At the suggestion of a product designer friend, I wrote about those non-digital projects as if product design projects, detailing the problem and how my design solutions solved those problems. I accepted an offer after the interview process, joining Crema in January of 2022.
Graphic design vs. product design observation
Now that I’ve spent some time within both career tracks, there are a few things that have stood out to me between the two.
Starting with similarities is easy. An essential part of the product design role is visual, or UI, design skills. There is so much overlap that graphic designers would find themselves using the same design principles they would use for any project. The UI design skillset relies on effective visual communication.
Any app or software connects to a brand of some kind. This digital product must tell the brand's “story” and advocate for the product as a problem solution. Take Apple, Inc. as an example. Apple has a brand that comes to life in almost every imaginable way. Architecture, industrial design, packaging, marketing, etc.
So, the digital software Apple designs should follow the same cues and tell the same brand story as all of these other elements. Everything Apple feels like Apple. When you see something designed by Apple in any of these design spheres, you can instantly connect it to the others.
When you get down to Apple software, you see a similar ecosystem at work. Everything unites through a common language determined by a user interface design system. Any native Apple app feels like an Apple app because it uses the same language to tell the same brand story. It speaks of ease of use, simplicity, efficiency, value, quality, power, relatability, and on it goes.
A product designer’s role is to effectively weave this story throughout everything they create while using design principles to guide them to more technical results like legibility and hierarchy. These elements help to ensure an enjoyable and easy-to-understand design. These are the same principles that rule a graphic designer’s skillset.
Where product design begins to branch into its own is the addition of interactivity. Of course, some experience elements are essential for packaging and wayfinding designers. You will always find overlap between the design disciplines because their histories are interconnected. But the differences are in the details.
A product designer creates a communicative UI, representing the product’s purpose, story, and values. But interactivity is a critical element of a digital product and, in most cases, must be a guide to the UI.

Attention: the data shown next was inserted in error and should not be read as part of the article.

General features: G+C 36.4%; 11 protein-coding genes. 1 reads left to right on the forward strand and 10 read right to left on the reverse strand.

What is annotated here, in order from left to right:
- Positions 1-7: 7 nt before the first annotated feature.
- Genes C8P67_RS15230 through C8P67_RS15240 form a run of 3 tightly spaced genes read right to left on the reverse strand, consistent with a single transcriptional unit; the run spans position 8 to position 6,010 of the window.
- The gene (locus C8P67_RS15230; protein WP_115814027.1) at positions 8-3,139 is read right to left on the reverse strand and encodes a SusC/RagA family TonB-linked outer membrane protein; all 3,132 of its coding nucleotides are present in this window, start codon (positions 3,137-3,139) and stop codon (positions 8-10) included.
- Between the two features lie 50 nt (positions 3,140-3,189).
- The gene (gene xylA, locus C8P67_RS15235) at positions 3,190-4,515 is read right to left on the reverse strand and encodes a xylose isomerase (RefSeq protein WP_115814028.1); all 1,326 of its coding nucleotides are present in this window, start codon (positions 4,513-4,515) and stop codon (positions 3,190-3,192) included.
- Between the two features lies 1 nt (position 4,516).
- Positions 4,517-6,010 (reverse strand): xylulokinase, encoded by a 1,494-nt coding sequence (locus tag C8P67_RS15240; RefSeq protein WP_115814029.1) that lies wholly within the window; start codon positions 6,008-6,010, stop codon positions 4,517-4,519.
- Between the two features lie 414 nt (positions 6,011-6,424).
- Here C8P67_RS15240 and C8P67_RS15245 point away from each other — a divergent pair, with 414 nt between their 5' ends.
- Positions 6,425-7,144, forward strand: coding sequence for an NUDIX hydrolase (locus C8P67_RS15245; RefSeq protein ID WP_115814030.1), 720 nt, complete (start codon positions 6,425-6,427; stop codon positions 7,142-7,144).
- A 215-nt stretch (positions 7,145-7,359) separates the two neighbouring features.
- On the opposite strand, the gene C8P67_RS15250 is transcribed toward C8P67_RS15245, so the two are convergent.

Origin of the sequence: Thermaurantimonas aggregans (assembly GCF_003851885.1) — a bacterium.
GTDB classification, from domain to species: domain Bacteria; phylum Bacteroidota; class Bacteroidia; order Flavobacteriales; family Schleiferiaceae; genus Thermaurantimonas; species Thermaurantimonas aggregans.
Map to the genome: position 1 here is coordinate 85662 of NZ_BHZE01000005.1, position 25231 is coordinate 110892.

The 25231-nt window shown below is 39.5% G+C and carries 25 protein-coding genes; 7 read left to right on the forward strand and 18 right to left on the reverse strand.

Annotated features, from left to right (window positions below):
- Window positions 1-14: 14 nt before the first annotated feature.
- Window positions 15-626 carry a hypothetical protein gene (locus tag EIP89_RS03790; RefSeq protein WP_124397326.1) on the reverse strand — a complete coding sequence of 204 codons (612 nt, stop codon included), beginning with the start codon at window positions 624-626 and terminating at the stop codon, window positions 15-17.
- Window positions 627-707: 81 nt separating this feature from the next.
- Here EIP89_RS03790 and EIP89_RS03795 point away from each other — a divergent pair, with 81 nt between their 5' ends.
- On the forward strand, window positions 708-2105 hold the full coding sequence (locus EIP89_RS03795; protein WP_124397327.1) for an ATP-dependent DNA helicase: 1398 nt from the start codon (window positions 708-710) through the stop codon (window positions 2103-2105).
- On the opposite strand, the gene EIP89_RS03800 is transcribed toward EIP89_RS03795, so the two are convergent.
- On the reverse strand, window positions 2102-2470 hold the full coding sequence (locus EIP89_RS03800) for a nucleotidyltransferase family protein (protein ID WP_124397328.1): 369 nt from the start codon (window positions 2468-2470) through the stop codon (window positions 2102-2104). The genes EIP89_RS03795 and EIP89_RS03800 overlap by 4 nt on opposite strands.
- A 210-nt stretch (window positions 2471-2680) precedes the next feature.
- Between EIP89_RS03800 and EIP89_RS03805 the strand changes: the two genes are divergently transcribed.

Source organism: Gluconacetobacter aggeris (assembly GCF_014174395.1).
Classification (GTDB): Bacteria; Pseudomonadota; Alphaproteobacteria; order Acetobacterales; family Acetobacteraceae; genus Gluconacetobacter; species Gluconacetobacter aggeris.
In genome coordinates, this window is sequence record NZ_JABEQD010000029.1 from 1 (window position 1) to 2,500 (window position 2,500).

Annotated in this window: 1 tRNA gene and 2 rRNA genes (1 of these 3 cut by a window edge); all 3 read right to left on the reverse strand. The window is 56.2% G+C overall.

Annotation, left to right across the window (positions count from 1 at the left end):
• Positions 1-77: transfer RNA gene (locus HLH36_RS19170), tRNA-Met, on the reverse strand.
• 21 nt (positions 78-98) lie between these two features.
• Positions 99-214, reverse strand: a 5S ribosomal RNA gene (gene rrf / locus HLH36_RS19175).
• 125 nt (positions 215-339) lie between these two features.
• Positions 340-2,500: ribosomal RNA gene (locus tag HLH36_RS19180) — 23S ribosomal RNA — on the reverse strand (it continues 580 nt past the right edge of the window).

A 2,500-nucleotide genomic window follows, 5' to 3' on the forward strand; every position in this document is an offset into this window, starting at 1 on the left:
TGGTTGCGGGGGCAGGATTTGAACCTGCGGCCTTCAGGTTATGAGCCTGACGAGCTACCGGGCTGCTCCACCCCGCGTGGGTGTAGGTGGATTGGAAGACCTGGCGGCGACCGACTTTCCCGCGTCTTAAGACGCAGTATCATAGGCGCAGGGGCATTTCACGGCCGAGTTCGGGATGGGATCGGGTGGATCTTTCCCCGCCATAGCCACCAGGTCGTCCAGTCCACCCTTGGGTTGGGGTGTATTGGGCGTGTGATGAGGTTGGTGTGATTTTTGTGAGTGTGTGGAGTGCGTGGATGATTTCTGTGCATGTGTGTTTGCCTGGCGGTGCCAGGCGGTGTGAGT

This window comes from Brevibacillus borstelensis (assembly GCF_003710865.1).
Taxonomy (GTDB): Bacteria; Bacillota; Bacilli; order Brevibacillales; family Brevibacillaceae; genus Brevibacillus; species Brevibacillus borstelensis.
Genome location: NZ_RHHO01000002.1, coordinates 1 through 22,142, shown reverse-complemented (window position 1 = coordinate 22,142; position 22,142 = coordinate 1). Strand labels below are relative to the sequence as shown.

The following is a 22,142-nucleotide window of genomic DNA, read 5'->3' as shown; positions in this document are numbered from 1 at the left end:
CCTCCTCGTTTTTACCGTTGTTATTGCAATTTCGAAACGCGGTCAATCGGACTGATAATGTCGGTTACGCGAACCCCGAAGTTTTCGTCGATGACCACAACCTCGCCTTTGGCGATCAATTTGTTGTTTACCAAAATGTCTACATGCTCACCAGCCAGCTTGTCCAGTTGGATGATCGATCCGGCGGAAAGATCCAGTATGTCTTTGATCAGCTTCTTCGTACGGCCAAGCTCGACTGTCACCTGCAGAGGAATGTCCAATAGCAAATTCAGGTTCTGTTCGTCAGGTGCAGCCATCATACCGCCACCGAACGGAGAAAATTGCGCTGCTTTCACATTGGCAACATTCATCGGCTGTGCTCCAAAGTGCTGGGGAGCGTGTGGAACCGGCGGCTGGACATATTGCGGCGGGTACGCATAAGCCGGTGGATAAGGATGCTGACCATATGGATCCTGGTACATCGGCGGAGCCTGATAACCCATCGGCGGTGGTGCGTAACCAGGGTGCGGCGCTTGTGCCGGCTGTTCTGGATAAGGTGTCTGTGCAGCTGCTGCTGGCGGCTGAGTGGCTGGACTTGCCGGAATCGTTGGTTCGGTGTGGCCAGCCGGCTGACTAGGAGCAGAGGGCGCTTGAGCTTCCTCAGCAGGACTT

The user experience allows someone to begin using a product and quickly feel it is natural to them. UX is much more ethereal than UI because it is inherently more structural than UI. UI impacts UX through hierarchy and legibility, but this is only the tip of the iceberg.
To truly master UX you have to start with the user, long before creating any design work. User interviews and research help a designer ensure that a product’s purpose and goals match the desires and goals of a user. A product that does not meet user needs has no value. We design products for people, so people have to be at the center of what and why we design.
Once the product and user priorities are aligned, a designer can begin creating a user flow structure for the product that simplifies achieving the user priorities as much as possible. This often takes balance, as simplification of one priority may complicate another.
During this process, the designer must also account for requirements in accessibility and development. Ignoring these may render much of the design useless. With these elements held in a delicate balance, the designer can begin to apply UX principles to individual features and pages and apply visual communication through UI design.
Sometimes this feature-based UX work is done through early wireframes. Other times, it is done in tandem with the UI design after establishing the user flow structure. Without understanding these strategic and interactive UX principles and guidelines, a designer can achieve a beautiful design but may find users frustrated or blocked entirely from effective use of the digital product.
All that said, here’s the key differentiator
While there are many overlaps between graphic design and digital product design, a key differentiator comes in valuing and understanding the strategy behind a positive user experience. It front loads a designer’s process with usability and goal-oriented user research for understanding how to serve users best.
The most skilled graphic designers steep themselves in similar research, but their research focuses on the story they are trying to communicate. They start with the brand story and communicate that story to the user through research and design. A product designer begins with the user and works back to create a product that serves user needs while uniting it to the brand story of the product.
A final word from the writer
My process of moving from one career to another was neither quick nor easy. I routinely listened to the small voice in me that was not satisfied with where I was, even though I loved so many aspects of my graphic design career. It was a fervent dedication to following that voice in me that wanted to affect the human experience.
I do not regret making the switch five years into my career. I actually value my diverse background in advertising, branding, packaging, and wayfinding design. It provided me with a different way of thinking and gave me experience that I would not have otherwise had. I am excited to continue this career journey, continue to push on my passions, and find ways to define, refine, and narrow in on what I most love to do.